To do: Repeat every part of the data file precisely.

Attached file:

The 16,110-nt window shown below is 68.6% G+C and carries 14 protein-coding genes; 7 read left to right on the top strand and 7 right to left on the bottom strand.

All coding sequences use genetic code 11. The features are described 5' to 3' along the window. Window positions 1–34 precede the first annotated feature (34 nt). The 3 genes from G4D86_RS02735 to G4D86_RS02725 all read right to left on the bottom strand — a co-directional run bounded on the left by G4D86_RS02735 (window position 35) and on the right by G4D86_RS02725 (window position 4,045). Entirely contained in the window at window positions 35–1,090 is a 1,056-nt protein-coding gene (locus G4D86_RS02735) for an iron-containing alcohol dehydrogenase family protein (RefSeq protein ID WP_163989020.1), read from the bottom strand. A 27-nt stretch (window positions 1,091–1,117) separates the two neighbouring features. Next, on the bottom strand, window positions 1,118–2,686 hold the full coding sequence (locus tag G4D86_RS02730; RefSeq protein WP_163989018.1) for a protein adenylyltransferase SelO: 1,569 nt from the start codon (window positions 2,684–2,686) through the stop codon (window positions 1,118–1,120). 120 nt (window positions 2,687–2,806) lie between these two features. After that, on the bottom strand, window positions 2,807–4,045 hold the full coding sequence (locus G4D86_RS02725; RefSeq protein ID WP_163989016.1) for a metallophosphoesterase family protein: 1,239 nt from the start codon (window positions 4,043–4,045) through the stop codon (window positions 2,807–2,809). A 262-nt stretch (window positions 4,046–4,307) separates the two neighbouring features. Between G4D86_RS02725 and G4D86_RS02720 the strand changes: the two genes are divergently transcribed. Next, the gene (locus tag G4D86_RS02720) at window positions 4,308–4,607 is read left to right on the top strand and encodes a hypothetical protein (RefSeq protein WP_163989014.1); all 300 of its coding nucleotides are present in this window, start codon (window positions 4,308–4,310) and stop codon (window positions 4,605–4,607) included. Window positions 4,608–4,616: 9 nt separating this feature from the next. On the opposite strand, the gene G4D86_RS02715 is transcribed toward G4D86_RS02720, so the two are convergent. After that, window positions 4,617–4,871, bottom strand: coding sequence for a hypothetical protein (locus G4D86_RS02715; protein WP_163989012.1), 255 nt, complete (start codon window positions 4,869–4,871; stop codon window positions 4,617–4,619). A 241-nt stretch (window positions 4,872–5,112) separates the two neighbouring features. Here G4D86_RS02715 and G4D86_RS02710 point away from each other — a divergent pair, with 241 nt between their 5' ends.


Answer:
The 16,110-nt window shown below is 68.6% G+C and carries 14 protein-coding genes; 7 read left to right on the top strand and 7 right to left on the bottom strand.

All coding sequences use genetic code 11. The features are described 5' to 3' along the window. Window positions 1–34 precede the first annotated feature (34 nt). The 3 genes from G4D86_RS02735 to G4D86_RS02725 all read right to left on the bottom strand — a co-directional run bounded on the left by G4D86_RS02735 (window position 35) and on the right by G4D86_RS02725 (window position 4,045). Entirely contained in the window at window positions 35–1,090 is a 1,056-nt protein-coding gene (locus G4D86_RS02735) for an iron-containing alcohol dehydrogenase family protein (RefSeq protein ID WP_163989020.1), read from the bottom strand. A 27-nt stretch (window positions 1,091–1,117) separates the two neighbouring features. Next, on the bottom strand, window positions 1,118–2,686 hold the full coding sequence (locus tag G4D86_RS02730; RefSeq protein WP_163989018.1) for a protein adenylyltransferase SelO: 1,569 nt from the start codon (window positions 2,684–2,686) through the stop codon (window positions 1,118–1,120). 120 nt (window positions 2,687–2,806) lie between these two features. After that, on the bottom strand, window positions 2,807–4,045 hold the full coding sequence (locus G4D86_RS02725; RefSeq protein ID WP_163989016.1) for a metallophosphoesterase family protein: 1,239 nt from the start codon (window positions 4,043–4,045) through the stop codon (window positions 2,807–2,809). A 262-nt stretch (window positions 4,046–4,307) separates the two neighbouring features. Between G4D86_RS02725 and G4D86_RS02720 the strand changes: the two genes are divergently transcribed. Next, the gene (locus tag G4D86_RS02720) at window positions 4,308–4,607 is read left to right on the top strand and encodes a hypothetical protein (RefSeq protein WP_163989014.1); all 300 of its coding nucleotides are present in this window, start codon (window positions 4,308–4,310) and stop codon (window positions 4,605–4,607) included. Window positions 4,608–4,616: 9 nt separating this feature from the next. On the opposite strand, the gene G4D86_RS02715 is transcribed toward G4D86_RS02720, so the two are convergent. After that, window positions 4,617–4,871, bottom strand: coding sequence for a hypothetical protein (locus G4D86_RS02715; protein WP_163989012.1), 255 nt, complete (start codon window positions 4,869–4,871; stop codon window positions 4,617–4,619). A 241-nt stretch (window positions 4,872–5,112) separates the two neighbouring features. Here G4D86_RS02715 and G4D86_RS02710 point away from each other — a divergent pair, with 241 nt between their 5' ends.